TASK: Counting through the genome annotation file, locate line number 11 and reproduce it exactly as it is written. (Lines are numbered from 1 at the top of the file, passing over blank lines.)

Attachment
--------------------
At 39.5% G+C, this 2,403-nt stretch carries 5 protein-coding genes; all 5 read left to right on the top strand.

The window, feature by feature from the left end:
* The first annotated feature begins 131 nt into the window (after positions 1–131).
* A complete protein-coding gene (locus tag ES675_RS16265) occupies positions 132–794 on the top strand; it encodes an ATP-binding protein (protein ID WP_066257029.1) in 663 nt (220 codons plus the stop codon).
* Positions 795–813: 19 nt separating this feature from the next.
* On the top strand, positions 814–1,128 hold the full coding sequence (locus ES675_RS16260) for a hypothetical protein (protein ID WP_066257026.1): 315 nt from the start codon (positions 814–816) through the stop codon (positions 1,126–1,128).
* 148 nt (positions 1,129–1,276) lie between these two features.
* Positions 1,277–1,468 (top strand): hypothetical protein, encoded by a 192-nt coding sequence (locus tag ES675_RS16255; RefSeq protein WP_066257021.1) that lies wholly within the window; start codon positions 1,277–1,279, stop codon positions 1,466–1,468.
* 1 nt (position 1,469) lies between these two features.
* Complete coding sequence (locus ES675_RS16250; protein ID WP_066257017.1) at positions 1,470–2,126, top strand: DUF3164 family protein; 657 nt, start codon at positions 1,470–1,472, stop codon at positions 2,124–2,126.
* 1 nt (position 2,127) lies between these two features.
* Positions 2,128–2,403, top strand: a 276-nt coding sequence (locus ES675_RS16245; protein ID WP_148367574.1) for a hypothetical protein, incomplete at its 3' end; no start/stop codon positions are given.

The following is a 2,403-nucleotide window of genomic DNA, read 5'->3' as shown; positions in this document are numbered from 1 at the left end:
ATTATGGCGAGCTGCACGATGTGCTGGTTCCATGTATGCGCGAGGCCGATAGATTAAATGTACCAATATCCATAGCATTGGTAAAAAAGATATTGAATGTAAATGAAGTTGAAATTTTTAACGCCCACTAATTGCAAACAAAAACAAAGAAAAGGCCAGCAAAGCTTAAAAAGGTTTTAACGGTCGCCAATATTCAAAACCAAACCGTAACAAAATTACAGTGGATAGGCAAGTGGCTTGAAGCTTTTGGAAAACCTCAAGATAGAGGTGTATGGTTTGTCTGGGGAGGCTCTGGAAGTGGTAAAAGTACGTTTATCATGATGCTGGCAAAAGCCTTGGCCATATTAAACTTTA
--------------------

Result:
* 1 nt (position 2,127) lies between these two features.